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Connecticut Fishing Forecast
Striped bass continue to pile into Southern New England, providing ample opportunities for anglers across Rhode Island and Connecticut. The trend for this week has not only been another week of consistency, but also a massive increase in overall size across the board. Despite some great fishing, 40- to 50-pound fish have been a bit rare, but that all changed 10-fold this week. Striped bass of mixed sizes can be targeted across Rhode Island, with steady action in and around the Bay, along with a nice push of big fish around the island. Anglers working the reefs and beaches from Newport to Westerly have also seen a pronounced uptick in activity this week, and you are also likely to find some gator bluefish at any of the aforementioned spots.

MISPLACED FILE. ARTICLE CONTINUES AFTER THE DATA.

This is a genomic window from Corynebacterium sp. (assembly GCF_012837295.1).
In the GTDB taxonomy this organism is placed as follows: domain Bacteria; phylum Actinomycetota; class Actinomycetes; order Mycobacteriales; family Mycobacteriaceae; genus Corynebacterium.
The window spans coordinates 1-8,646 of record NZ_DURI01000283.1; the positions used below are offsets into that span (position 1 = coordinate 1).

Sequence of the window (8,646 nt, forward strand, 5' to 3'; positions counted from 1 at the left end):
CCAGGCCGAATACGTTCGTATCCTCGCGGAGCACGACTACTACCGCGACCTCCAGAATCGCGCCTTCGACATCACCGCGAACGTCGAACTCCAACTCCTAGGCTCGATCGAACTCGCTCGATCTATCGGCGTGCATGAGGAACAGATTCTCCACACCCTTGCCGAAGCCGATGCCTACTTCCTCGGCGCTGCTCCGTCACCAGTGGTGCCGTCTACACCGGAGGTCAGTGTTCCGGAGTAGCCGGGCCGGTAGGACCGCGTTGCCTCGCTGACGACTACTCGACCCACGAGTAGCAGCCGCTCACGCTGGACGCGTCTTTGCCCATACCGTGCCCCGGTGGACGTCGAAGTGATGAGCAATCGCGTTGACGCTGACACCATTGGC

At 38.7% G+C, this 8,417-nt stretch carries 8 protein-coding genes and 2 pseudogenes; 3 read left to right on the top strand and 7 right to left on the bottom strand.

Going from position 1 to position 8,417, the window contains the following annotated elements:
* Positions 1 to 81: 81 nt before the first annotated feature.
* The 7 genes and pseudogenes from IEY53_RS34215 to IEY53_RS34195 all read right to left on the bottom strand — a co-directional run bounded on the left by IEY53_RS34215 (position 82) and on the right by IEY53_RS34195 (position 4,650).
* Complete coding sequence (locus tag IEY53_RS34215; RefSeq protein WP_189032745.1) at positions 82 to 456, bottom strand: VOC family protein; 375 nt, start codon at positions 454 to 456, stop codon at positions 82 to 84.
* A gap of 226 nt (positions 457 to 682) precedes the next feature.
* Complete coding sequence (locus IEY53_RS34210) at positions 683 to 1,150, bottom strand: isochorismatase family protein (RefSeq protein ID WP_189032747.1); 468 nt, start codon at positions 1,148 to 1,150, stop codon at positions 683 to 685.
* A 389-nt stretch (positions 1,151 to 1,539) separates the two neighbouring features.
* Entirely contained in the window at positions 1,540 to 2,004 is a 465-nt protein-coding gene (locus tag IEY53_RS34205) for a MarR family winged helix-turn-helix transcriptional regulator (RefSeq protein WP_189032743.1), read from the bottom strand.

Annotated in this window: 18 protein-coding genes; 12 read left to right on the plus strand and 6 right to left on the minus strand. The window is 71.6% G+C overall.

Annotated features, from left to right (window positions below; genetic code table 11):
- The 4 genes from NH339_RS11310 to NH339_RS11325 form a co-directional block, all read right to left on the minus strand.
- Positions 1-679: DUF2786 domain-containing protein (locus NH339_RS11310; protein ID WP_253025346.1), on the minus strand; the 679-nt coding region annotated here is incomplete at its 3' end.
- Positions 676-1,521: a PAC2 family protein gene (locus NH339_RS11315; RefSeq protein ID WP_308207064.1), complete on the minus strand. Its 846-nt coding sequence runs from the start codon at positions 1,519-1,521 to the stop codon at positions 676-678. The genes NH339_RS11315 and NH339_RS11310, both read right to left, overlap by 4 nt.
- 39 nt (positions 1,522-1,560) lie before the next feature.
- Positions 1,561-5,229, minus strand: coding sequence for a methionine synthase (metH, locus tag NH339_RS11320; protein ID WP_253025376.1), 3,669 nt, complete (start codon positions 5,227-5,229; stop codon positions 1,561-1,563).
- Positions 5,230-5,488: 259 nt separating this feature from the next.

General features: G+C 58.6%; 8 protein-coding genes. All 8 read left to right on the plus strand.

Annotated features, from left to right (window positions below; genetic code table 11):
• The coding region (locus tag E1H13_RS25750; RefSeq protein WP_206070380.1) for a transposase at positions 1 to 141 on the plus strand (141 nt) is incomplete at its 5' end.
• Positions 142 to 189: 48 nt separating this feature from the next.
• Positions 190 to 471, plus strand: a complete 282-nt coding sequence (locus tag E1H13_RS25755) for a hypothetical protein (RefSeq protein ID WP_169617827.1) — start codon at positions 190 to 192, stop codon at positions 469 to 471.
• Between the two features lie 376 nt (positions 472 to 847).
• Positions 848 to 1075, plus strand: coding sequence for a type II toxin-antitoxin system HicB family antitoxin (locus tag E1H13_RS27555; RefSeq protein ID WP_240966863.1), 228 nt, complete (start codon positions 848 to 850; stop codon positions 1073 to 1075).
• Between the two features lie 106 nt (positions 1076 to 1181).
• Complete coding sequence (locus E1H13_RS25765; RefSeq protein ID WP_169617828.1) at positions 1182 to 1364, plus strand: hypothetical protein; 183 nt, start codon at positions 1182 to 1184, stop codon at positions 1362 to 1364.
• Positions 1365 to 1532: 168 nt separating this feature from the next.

Bottom anglers are finding some improved fluke action around the Island, and we should be seeing the South County beaches start to wake up any day now. The sea bass opener for the charter boats has provided ample opportunity to fill the coolers if the fluke aren’t cooperating, and the scup action is increasing greatly with the rise in water temperatures. Connecticut anglers are also experiencing plenty of consistency, with tremendous fishing in the tidal rivers, along with a similar increase in average size of fish caught. Better numbers of better fish have also started to work their way to the reefs, so you don’t need to be married to the river when the boat traffic gets bad. Fluke fishing seems to be better to the west than the east, but it seems you can find good ones anywhere in the state if you get the right conditions; while the sea bass season has opened and early results are strong on the deeper reefs, rockpiles, and wrecks. Scup action has intensified greatly on the nearshore reefs, and this weekend’s warm spell should help make them plentiful for shore bound anglers.